San Francisco Bureau of Urban Secrets


So, yesterday I went to a walking tour put on by the Bureau of Urban Secrets out at Land’s End in the very west end of San Francisco near Sutro Baths. It was great to see how artists tackle the idea of emplaced landscape interpretation, something that’s a pretty big part of my dissertation. I got to meet the artists as well as watch a fire get put out on the beach by firefighters and shoot a lot of neat pines and graffiti. Unfortunately I set my ISO while shooting a shadowy brook under a tree and for some reason didn’t adjust it, nor did I check any of my photos as I was shooting. Consequently, the rest of the pictures are way blown out and are pretty much unfixable in photoshop. Just when I thought I was getting better at the whole photography thing. Oh well.

The tour was fun though, and I might get one of the artists to come speak to the class at the Presidio about presenting historic landscapes to the public. So many really incredible things are happening with ubicomp, geohacking and pervasive games right now that I almost wish that I was staying here this summer to work on my dissertation. Almost.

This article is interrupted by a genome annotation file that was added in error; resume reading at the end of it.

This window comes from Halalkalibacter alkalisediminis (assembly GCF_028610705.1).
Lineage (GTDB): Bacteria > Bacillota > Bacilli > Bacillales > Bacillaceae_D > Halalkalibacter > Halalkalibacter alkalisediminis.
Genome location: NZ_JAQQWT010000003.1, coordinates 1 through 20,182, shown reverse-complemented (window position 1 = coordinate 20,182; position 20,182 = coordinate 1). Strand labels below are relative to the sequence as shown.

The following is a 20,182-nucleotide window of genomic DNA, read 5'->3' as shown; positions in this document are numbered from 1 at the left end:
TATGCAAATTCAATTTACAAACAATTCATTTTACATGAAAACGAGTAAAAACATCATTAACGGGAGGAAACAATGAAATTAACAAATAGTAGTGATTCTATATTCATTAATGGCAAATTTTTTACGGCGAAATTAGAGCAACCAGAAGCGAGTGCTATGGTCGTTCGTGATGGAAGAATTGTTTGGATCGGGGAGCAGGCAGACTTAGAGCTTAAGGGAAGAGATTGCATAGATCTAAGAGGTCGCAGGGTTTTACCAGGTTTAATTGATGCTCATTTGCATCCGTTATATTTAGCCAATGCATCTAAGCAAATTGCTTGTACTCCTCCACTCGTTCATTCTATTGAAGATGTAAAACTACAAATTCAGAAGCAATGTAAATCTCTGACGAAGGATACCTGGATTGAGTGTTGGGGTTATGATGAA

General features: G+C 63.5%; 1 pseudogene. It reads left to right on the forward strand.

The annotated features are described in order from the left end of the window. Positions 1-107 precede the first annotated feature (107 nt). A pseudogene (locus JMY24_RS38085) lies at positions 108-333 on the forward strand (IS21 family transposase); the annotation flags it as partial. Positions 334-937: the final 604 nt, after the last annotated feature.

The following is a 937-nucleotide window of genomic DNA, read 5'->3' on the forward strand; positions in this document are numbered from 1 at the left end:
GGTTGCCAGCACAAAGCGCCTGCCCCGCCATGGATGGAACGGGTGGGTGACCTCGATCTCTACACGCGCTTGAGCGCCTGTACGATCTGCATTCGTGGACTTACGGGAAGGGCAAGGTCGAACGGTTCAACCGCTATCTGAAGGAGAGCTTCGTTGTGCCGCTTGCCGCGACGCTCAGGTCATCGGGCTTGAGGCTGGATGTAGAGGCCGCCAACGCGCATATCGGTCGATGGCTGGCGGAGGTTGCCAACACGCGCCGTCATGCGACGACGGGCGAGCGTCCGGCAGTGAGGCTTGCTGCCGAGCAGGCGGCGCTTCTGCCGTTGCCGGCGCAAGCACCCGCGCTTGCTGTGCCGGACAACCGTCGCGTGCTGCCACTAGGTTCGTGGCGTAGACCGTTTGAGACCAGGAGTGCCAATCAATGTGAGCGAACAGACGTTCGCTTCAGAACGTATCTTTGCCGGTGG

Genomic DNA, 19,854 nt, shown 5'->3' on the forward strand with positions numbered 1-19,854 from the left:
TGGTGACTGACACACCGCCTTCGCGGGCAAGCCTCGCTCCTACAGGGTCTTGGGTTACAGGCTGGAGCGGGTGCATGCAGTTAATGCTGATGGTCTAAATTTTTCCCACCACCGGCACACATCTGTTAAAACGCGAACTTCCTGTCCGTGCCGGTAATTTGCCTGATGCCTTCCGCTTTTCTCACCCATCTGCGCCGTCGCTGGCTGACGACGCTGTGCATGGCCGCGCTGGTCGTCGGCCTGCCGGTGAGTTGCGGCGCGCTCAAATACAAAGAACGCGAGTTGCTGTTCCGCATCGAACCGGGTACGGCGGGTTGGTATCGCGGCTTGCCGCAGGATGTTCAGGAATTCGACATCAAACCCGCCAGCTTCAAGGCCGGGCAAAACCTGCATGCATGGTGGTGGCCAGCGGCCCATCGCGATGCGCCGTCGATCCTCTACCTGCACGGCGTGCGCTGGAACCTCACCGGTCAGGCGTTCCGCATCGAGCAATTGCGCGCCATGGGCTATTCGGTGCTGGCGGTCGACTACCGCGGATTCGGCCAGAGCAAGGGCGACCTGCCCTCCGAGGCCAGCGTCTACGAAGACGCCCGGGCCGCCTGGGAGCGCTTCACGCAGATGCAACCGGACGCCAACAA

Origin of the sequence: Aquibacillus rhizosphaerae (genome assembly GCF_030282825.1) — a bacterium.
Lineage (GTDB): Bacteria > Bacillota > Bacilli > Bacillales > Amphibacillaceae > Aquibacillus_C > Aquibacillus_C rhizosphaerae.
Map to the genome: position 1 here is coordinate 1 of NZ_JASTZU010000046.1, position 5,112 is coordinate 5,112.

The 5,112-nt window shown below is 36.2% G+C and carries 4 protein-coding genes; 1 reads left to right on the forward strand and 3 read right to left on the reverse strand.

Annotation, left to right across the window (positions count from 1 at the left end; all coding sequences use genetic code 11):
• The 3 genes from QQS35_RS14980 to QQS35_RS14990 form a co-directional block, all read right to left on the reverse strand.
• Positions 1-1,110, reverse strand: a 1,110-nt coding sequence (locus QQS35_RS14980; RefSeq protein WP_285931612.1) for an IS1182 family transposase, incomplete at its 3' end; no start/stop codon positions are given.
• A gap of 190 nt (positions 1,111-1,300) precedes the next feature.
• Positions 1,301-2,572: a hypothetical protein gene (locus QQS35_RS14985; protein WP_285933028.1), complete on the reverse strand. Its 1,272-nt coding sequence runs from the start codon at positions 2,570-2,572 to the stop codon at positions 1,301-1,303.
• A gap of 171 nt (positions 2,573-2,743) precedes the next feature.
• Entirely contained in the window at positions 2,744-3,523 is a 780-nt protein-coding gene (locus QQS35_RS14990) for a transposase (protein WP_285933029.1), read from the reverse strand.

Finishing up at the Mission

Last Friday was my last day on site at the Mission.  All of the burials are out of the ground now, so the secrecy surrounding the dig can be relaxed a bit.  I still wish that I would have been allowed to have a camera on site, as there were some interesting bits in the round house feature that I would have liked to share, and the surrounding landscape was beautiful–all palm trees and rolling golden hills dotted with the dark green plumes of Monterey Cypress.  The PI also used a really complicated system to string up all the units, with built-in baulks that I would have liked to remember.  Should have drawn a picture.

Anyway, on one of the days I wasn’t there they found an abalone shell necklace in the unit to the East of mine. I made it to 40 cmbs on the last day, after pedestalling, drawing and pulling tons of rock from that 1×2.  No amazing finds–just some little bits of obsidian, a green chert core, and cut cow bone.  The project continues, but I had to quit because the logistics of getting down to the site without a ride was just too much and I really need to work on a few things before heading to Turkey.  I also feel like I learned pretty much all that I could learn from the site–a few new techniques, a taste of California methodology (I seriously can’t believe that they weren’t using tripod screens), and working in a culture-contact setting where sorting historic and prehistoric components by site number became utterly impossible.  I’m curious to see what else they find there, and they seemed eager to have me work for them again, this time on a coming neophyte cemetery.  We’ll see what the Fall brings.